Gangi, in the red shirt, and some of the students who spent 42 days backpacking in the Sierra Nevada as part of his Walking Classroom program.
On a field-study trip to the Altai mountains of Siberia, the group went on a six-day horseback outing.
Gangi, CEP students and Russian scientist Nikolay Lashchinskiy pause for a moment in Siberia's Altai Mountains.
For the past eleven years, Gangi has taken groups snorkeling in St. John as part of his coral reef class.
The 2003 Walking Classroom took a rest in one of many gorgeous spots.
Professor’s door opens environment to students
Part Swiss army knife, part compass: that’s Greg Gangi.
For Carolina undergraduates majoring in the environment, the professor fills a variety of invaluable roles. He helps students navigate the academic terrain and get the most out of the many environment-related study and research options at UNC and around the world.
As associate director for education at the UNC Institute for the Environment, Gangi is an advisor, mentor, teacher and field guide for students majoring in environmental science or environmental studies in the College of Arts and Sciences Curriculum in Environment and Ecology.
His door is always open, and sometimes that office “door” is an underwater cave or a tropical jungle. That’s because Gangi spends weeks each year leading students on field-study trips to some of the world’s most interesting and unique ecological regions.
He teaches a course in coral reef ecology and management that includes a spring break snorkeling trip to the U.S. Virgin Islands. He helped launch a summer program and semester-long field site in the Galapagos Islands, made possible through a partnership between UNC and the Universidad San Francisco de Quito. The program enables Carolina undergraduates to explore the diverse ecosystems of that region. He has also taught courses in the Sierra Nevada Mountains and in Siberia.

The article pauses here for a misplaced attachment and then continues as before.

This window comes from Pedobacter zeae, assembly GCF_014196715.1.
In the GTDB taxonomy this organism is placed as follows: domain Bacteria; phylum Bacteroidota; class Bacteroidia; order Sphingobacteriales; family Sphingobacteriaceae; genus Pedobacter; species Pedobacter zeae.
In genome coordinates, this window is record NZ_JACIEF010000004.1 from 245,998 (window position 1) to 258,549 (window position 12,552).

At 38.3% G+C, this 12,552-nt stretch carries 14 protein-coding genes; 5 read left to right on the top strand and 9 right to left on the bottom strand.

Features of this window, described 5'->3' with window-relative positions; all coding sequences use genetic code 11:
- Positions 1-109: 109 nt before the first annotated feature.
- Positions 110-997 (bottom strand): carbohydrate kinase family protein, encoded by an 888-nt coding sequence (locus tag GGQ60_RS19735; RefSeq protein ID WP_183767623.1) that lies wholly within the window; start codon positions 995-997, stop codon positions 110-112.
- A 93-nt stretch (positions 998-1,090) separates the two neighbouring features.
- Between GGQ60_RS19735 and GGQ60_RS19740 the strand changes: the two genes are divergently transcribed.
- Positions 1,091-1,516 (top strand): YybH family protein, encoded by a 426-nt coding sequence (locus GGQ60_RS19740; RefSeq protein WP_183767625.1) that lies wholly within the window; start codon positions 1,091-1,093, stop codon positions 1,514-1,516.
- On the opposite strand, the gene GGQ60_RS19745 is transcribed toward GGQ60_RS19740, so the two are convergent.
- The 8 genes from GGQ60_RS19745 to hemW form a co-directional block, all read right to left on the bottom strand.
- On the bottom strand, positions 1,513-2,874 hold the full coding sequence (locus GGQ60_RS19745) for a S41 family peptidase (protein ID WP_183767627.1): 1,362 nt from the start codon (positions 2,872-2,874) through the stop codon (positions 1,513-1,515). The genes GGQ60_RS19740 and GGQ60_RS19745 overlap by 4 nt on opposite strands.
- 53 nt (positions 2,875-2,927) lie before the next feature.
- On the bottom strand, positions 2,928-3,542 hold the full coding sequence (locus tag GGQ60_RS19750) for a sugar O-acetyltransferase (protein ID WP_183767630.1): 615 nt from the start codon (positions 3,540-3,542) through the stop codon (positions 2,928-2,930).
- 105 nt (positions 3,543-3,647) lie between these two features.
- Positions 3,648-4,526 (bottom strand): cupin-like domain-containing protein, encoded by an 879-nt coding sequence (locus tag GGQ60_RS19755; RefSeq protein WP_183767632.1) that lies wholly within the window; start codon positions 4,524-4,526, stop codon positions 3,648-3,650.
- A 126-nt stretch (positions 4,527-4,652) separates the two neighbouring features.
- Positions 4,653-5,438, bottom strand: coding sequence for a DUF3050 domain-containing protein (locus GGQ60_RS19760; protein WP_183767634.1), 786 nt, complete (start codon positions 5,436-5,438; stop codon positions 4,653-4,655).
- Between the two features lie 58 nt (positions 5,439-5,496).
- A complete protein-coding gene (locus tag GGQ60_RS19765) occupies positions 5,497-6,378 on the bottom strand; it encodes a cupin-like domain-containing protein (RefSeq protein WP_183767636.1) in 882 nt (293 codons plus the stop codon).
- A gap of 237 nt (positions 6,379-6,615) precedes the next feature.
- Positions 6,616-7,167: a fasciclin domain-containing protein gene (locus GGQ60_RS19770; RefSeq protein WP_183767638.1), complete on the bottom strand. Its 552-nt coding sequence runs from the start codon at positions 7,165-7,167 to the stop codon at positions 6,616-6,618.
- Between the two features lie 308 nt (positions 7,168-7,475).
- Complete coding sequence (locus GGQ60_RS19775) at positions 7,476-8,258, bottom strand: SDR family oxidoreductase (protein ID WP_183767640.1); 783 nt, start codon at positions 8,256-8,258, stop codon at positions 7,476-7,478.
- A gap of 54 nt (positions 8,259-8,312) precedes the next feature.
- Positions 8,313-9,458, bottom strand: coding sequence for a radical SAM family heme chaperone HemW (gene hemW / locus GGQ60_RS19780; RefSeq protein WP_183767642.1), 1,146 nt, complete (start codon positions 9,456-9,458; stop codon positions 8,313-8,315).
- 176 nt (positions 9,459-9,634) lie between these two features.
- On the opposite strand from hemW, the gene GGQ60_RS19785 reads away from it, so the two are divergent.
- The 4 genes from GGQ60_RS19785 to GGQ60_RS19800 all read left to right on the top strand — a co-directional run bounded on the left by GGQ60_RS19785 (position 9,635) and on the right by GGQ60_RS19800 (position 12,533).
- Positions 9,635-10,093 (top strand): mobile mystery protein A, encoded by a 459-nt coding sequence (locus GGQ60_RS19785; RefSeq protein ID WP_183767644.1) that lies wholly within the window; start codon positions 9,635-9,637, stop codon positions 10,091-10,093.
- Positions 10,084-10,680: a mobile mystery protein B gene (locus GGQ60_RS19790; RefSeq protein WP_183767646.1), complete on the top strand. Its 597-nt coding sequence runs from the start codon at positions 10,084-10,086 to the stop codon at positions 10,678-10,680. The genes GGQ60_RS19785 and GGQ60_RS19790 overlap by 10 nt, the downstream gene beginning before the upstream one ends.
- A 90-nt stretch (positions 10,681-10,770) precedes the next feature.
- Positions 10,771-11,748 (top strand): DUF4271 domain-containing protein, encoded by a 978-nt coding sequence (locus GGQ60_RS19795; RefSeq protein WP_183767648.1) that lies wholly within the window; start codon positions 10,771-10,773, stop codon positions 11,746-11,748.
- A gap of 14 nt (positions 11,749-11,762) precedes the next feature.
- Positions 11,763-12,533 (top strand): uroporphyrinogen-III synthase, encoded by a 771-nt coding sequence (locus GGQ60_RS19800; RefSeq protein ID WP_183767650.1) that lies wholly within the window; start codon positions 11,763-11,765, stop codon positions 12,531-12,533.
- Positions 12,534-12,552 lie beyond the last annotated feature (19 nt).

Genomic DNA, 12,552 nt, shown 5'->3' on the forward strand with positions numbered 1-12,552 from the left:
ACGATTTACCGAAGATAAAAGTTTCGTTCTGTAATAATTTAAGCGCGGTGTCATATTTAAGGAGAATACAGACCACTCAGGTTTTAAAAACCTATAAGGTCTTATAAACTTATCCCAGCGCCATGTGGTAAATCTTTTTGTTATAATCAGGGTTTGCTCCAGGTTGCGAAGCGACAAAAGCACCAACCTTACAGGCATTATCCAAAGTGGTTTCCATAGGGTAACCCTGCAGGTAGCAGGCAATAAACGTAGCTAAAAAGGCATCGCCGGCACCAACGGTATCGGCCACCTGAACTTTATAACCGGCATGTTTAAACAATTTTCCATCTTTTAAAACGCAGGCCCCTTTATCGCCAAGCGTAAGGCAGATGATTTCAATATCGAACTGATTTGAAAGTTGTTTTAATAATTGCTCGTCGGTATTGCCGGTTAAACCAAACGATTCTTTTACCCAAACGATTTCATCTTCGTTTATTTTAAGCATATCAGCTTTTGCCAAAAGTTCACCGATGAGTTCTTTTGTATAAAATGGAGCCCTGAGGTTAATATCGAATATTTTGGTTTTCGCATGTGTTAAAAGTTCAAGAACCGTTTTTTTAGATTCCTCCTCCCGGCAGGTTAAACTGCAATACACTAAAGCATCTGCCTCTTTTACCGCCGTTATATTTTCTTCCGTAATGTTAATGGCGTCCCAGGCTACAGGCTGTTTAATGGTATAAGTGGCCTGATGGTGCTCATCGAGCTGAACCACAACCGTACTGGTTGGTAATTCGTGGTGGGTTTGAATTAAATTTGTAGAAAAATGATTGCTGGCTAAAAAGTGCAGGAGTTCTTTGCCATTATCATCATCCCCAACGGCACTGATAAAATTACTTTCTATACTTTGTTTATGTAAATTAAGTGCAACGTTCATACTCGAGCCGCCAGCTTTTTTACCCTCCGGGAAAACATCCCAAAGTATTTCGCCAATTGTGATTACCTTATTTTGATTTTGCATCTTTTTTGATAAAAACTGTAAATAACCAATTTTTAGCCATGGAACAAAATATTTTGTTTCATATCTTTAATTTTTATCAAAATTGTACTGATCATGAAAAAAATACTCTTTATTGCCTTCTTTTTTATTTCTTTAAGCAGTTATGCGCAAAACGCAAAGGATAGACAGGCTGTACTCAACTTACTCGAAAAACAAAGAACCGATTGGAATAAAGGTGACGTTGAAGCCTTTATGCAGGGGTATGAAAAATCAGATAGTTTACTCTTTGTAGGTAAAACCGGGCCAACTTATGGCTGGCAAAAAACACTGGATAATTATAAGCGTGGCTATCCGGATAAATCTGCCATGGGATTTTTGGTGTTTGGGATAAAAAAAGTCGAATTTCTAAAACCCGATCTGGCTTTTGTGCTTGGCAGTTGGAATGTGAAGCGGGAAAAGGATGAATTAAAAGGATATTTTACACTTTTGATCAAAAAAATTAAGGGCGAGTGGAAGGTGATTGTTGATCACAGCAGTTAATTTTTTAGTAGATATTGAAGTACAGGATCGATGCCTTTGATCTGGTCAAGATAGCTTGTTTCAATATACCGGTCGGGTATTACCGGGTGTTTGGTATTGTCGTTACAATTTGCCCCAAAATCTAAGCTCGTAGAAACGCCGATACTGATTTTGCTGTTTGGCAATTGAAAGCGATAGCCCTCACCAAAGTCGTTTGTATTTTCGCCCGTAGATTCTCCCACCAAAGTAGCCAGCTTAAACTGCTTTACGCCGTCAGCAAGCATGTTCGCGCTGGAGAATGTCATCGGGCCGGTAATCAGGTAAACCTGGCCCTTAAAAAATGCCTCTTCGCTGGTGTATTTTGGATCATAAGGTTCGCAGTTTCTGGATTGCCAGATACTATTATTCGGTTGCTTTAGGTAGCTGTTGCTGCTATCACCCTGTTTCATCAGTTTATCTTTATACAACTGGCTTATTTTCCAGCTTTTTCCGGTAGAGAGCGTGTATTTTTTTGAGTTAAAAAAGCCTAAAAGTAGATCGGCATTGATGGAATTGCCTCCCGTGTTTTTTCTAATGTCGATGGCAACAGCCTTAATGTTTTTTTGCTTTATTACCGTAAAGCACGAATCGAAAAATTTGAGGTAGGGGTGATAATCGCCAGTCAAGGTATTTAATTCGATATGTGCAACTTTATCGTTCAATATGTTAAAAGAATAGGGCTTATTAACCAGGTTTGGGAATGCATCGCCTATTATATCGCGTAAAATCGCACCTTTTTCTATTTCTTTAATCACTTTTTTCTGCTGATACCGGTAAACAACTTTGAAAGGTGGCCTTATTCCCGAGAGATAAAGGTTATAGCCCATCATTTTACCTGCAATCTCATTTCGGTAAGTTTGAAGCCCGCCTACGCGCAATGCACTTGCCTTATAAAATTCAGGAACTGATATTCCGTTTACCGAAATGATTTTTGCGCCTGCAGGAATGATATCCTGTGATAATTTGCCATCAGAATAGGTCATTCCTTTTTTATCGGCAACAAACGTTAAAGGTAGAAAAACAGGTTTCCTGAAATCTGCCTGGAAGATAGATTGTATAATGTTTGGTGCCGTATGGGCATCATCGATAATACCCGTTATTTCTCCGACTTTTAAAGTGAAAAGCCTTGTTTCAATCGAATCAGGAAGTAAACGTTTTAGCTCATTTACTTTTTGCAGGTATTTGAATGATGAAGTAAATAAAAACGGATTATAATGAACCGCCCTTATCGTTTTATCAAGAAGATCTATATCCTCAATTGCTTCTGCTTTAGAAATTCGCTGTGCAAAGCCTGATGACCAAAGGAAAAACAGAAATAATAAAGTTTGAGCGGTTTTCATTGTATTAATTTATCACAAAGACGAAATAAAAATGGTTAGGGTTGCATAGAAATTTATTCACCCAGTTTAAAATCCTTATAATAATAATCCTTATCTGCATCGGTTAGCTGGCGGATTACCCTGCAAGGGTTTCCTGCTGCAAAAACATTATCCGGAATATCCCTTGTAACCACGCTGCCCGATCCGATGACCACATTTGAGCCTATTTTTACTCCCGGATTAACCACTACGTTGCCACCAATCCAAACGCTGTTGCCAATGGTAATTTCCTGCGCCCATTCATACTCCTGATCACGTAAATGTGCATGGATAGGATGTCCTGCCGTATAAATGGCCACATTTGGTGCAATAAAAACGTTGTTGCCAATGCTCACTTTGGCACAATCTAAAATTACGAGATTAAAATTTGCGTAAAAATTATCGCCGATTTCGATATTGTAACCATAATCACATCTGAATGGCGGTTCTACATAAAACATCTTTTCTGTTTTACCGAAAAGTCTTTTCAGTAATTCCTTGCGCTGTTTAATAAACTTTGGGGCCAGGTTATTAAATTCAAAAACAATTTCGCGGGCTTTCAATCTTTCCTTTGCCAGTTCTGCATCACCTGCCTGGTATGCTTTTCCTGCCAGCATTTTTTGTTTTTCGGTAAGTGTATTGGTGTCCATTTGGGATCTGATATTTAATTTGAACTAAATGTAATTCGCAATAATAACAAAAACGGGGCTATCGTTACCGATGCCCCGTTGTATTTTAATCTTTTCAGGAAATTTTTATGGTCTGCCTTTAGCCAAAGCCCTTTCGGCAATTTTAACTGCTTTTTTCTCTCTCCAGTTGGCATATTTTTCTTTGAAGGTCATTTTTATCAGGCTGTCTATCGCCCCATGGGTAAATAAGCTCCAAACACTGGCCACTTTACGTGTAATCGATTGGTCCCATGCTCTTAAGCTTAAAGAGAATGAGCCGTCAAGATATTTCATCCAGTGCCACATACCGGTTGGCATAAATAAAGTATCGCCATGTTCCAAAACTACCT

“As a teacher, I want to create a learning environment that extends beyond the classroom,” said Gangi. “One of the lessons I try to convey is that the generation of knowledge can be an exciting and adventurous process. That’s why I encourage them to attend one of the field sites managed by the Institute for the Environment.”
Whether on campus or traveling for research, Gangi is ready to discuss students’ career interests, plan an academic course, arrange internships or recommend extracurricular activities.
“Shaped my college experience”
“Dr. Gangi has really shaped my college experience,” said Stephanie Tolar, a sophomore environmental science major. “He took time to get to know me as a person, not as just a résumé, a set of classes or a GPA. In a university of thousands of undergraduates, I have someone who cares about my interests and goals, and who I can always go to if I need help with anything at UNC.”
A tropical ecologist by training (he earned his Ph.D. at Carolina), Gangi has long been interested in the relationship between the environment and society, as well as conservation and sustainable development, public policy and international studies. He teaches several courses on campus, but Carolina students especially enjoy his weekly lunches and field study trips, when Gangi becomes not only an instructor but also a companion. Since his UNC teaching career began in 2000 he has won numerous teaching and advising awards, including the Tanner Award for Excellence in Undergraduate Teaching.
Morgan Edwards, a 2010 UNC graduate pursuing a Ph.D. in engineering systems at MIT, can testify to Gangi’s influence. Her academic work included field-study trips to the Sierras and the Virgin Islands, which helped her focus on research in developing metrics for evaluating environmental impacts of energy technologies.
“Dr. Gangi has had a tremendous impact on my UNC experience and my career opportunities after graduation. His passion for the environment helped engage me and other students with the important environmental challenges facing our generation. His advice and teaching were instrumental in shaping my career path after graduation.”
Published April 19, 2012.